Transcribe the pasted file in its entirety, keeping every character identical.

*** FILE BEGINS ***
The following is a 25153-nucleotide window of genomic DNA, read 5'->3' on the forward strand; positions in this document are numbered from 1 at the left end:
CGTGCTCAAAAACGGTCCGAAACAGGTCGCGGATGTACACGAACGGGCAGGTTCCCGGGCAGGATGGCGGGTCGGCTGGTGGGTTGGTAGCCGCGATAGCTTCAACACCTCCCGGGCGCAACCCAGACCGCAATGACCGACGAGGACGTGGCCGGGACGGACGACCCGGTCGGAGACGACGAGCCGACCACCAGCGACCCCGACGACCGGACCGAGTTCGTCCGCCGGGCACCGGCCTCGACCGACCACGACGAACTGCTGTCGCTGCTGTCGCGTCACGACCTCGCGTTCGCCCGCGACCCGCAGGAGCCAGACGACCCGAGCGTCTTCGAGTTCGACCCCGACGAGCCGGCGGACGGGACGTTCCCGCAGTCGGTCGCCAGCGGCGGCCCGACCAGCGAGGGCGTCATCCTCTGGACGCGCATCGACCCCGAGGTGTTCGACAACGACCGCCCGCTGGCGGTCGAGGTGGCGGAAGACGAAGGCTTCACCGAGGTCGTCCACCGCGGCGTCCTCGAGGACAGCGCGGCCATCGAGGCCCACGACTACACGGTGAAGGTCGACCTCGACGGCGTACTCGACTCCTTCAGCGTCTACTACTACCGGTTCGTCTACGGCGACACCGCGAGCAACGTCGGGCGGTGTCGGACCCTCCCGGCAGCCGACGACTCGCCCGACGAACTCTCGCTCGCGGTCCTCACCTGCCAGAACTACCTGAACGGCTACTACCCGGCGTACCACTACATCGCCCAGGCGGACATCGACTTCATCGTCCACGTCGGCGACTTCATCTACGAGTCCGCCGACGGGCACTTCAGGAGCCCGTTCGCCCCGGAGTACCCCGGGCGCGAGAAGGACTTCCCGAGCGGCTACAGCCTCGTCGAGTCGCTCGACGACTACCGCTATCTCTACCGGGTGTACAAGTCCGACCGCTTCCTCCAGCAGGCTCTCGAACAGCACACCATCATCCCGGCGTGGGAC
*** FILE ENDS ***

The following is a 25153-nucleotide window of genomic DNA, read 5'->3' on the forward strand; positions in this document are numbered from 1 at the left end:
CGTGCTCAAAAACGGTCCGAAACAGGTCGCGGATGTACACGAACGGGCAGGTTCCCGGGCAGGATGGCGGGTCGGCTGGTGGGTTGGTAGCCGCGATAGCTTCAACACCTCCCGGGCGCAACCCAGACCGCAATGACCGACGAGGACGTGGCCGGGACGGACGACCCGGTCGGAGACGACGAGCCGACCACCAGCGACCCCGACGACCGGACCGAGTTCGTCCGCCGGGCACCGGCCTCGACCGACCACGACGAACTGCTGTCGCTGCTGTCGCGTCACGACCTCGCGTTCGCCCGCGACCCGCAGGAGCCAGACGACCCGAGCGTCTTCGAGTTCGACCCCGACGAGCCGGCGGACGGGACGTTCCCGCAGTCGGTCGCCAGCGGCGGCCCGACCAGCGAGGGCGTCATCCTCTGGACGCGCATCGACCCCGAGGTGTTCGACAACGACCGCCCGCTGGCGGTCGAGGTGGCGGAAGACGAAGGCTTCACCGAGGTCGTCCACCGCGGCGTCCTCGAGGACAGCGCGGCCATCGAGGCCCACGACTACACGGTGAAGGTCGACCTCGACGGCGTACTCGACTCCTTCAGCGTCTACTACTACCGGTTCGTCTACGGCGACACCGCGAGCAACGTCGGGCGGTGTCGGACCCTCCCGGCAGCCGACGACTCGCCCGACGAACTCTCGCTCGCGGTCCTCACCTGCCAGAACTACCTGAACGGCTACTACCCGGCGTACCACTACATCGCCCAGGCGGACATCGACTTCATCGTCCACGTCGGCGACTTCATCTACGAGTCCGCCGACGGGCACTTCAGGAGCCCGTTCGCCCCGGAGTACCCCGGGCGCGAGAAGGACTTCCCGAGCGGCTACAGCCTCGTCGAGTCGCTCGACGACTACCGCTATCTCTACCGGGTGTACAAGTCCGACCGCTTCCTCCAGCAGGCTCTCGAACAGCACACCATCATCCCGGCGTGGGAC